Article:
Adopted Children Need New Social Security Numbers

If you are about to adopt or have recently adopted, you may need to add one more thing to your “to do” list. After a child is adopted, his name is changed according to your wishes. Obviously, parents want their adopted child to have the family name.

But you should not stop there. If it was a closed adoption, you need to also change the child’s social security number. If the number is not changed, the birth parent can find your child by tracing the number. We do not want our birth mother to find us at some future date because she is a drug addict with very unsavory friends. I thought this would be routine, but it was not for me.

When the children were first adopted, we worried about someone looking for us. I guess it was always in the back of our minds. During this time, a car broke down in front of our house in the middle of the night. My wife and I were asleep. When the doorbell rang, Nancy sat up from a dead sleep and said, “She has found us.”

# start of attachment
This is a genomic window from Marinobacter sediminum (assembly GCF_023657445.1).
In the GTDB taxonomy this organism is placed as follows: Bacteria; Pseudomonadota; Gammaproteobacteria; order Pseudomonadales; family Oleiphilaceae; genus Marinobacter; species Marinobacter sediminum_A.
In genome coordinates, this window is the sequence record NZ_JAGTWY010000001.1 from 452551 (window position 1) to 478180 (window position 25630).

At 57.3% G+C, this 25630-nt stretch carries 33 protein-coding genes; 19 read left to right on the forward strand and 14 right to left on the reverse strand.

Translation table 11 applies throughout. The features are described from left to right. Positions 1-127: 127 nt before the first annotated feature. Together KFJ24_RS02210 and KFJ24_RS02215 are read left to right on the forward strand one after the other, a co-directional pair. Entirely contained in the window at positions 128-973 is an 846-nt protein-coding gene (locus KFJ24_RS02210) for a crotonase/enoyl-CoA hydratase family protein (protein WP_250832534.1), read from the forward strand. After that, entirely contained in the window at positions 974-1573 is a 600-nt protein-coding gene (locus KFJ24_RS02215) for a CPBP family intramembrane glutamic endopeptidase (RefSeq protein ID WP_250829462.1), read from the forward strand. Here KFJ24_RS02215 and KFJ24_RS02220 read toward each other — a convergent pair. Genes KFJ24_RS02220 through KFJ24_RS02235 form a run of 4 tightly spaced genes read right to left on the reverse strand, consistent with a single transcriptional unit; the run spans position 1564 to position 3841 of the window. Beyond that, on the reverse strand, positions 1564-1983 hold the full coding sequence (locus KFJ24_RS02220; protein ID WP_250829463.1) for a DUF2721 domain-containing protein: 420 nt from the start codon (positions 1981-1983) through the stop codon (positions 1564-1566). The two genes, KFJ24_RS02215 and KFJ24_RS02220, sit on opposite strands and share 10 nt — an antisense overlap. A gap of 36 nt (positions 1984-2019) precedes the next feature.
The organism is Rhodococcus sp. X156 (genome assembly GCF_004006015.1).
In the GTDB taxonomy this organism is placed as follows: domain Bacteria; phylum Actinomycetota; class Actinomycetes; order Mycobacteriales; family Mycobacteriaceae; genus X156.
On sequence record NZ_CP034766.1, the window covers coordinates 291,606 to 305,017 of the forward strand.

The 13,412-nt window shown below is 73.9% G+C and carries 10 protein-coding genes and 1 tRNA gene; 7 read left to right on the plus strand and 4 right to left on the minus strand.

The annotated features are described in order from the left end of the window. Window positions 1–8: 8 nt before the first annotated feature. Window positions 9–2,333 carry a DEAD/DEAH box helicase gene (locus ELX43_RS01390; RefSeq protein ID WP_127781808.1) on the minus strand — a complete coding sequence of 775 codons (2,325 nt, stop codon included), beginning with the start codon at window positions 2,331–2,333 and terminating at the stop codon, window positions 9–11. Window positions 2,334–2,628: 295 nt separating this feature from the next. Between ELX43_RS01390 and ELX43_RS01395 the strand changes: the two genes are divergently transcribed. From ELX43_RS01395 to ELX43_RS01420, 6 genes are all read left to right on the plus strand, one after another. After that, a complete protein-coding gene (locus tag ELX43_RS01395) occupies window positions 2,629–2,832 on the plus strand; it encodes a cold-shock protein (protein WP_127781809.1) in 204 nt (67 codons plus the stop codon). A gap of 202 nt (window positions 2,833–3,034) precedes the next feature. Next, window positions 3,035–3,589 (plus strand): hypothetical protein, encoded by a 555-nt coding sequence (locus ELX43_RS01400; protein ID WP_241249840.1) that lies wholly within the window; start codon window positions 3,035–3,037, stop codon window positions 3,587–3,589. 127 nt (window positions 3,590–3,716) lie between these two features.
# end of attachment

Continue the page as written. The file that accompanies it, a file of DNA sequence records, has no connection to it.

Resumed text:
The adoption agency social worker who helped us adopt the boys told us that she had seen this happen several times in her career. On one occasion, the birth parent was even able to trace a child who had moved to a foreign country.

The first thing that the social security worker will tell you is that social security numbers are never changed. I have done this twice so I now know the drill. Take the old birth certificate, the new birth certificate, the old social security card and a certified copy of the order granting the adoption and change of name. Be sure to get the original copies back before you leave.

Then point out that the child’s name has been legally changed and that the child’s new legal identity has never had a number. Only then will the government employee give you the form to have a new number for your child. If the person still refuses to begin the paperwork, leave their office and get in line to wait for another try with someone else.

They will eventually do it. Having the new number and being able to sleep at night make the process well worth it.

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Protecting Your Child’s Identity